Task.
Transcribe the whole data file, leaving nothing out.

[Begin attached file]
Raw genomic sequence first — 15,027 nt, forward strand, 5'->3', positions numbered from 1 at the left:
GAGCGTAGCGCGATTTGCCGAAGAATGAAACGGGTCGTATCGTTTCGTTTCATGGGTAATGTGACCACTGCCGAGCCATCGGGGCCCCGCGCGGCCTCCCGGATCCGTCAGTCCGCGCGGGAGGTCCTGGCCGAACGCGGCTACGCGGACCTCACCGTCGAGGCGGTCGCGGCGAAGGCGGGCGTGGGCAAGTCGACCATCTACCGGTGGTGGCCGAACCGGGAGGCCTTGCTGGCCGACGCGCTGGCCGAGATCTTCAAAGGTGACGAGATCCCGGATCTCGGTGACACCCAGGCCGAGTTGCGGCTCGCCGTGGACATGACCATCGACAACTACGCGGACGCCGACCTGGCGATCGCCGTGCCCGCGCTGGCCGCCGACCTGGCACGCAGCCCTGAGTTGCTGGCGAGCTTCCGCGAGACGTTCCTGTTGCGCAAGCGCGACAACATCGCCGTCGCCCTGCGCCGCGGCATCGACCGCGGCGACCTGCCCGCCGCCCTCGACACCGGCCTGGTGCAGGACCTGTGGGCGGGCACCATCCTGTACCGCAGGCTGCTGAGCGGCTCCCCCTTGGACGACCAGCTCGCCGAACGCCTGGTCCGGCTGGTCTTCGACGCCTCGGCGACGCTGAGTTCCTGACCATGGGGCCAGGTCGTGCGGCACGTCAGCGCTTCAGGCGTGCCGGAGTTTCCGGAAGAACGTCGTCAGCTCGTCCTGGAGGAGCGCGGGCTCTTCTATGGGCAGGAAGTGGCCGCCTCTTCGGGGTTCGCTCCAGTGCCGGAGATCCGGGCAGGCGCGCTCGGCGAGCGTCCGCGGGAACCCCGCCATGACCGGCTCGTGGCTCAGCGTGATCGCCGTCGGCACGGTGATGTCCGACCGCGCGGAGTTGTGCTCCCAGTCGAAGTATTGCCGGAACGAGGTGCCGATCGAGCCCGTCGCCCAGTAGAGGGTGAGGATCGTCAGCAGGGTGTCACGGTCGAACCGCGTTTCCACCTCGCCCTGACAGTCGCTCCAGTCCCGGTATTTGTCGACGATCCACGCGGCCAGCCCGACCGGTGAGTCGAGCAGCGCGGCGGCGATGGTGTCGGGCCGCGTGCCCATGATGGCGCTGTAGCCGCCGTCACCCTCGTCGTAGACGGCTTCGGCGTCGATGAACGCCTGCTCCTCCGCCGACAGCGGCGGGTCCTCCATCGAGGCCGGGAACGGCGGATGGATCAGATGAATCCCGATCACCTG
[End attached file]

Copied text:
Raw genomic sequence first — 15,027 nt, forward strand, 5'->3', positions numbered from 1 at the left:
GAGCGTAGCGCGATTTGCCGAAGAATGAAACGGGTCGTATCGTTTCGTTTCATGGGTAATGTGACCACTGCCGAGCCATCGGGGCCCCGCGCGGCCTCCCGGATCCGTCAGTCCGCGCGGGAGGTCCTGGCCGAACGCGGCTACGCGGACCTCACCGTCGAGGCGGTCGCGGCGAAGGCGGGCGTGGGCAAGTCGACCATCTACCGGTGGTGGCCGAACCGGGAGGCCTTGCTGGCCGACGCGCTGGCCGAGATCTTCAAAGGTGACGAGATCCCGGATCTCGGTGACACCCAGGCCGAGTTGCGGCTCGCCGTGGACATGACCATCGACAACTACGCGGACGCCGACCTGGCGATCGCCGTGCCCGCGCTGGCCGCCGACCTGGCACGCAGCCCTGAGTTGCTGGCGAGCTTCCGCGAGACGTTCCTGTTGCGCAAGCGCGACAACATCGCCGTCGCCCTGCGCCGCGGCATCGACCGCGGCGACCTGCCCGCCGCCCTCGACACCGGCCTGGTGCAGGACCTGTGGGCGGGCACCATCCTGTACCGCAGGCTGCTGAGCGGCTCCCCCTTGGACGACCAGCTCGCCGAACGCCTGGTCCGGCTGGTCTTCGACGCCTCGGCGACGCTGAGTTCCTGACCATGGGGCCAGGTCGTGCGGCACGTCAGCGCTTCAGGCGTGCCGGAGTTTCCGGAAGAACGTCGTCAGCTCGTCCTGGAGGAGCGCGGGCTCTTCTATGGGCAGGAAGTGGCCGCCTCTTCGGGGTTCGCTCCAGTGCCGGAGATCCGGGCAGGCGCGCTCGGCGAGCGTCCGCGGGAACCCCGCCATGACCGGCTCGTGGCTCAGCGTGATCGCCGTCGGCACGGTGATGTCCGACCGCGCGGAGTTGTGCTCCCAGTCGAAGTATTGCCGGAACGAGGTGCCGATCGAGCCCGTCGCCCAGTAGAGGGTGAGGATCGTCAGCAGGGTGTCACGGTCGAACCGCGTTTCCACCTCGCCCTGACAGTCGCTCCAGTCCCGGTATTTGTCGACGATCCACGCGGCCAGCCCGACCGGTGAGTCGAGCAGCGCGGCGGCGATGGTGTCGGGCCGCGTGCCCATGATGGCGCTGTAGCCGCCGTCACCCTCGTCGTAGACGGCTTCGGCGTCGATGAACGCCTGCTCCTCCGCCGACAGCGGCGGGTCCTCCATCGAGGCCGGGAACGGCGGATGGATCAGATGAATCCCGATCACCTG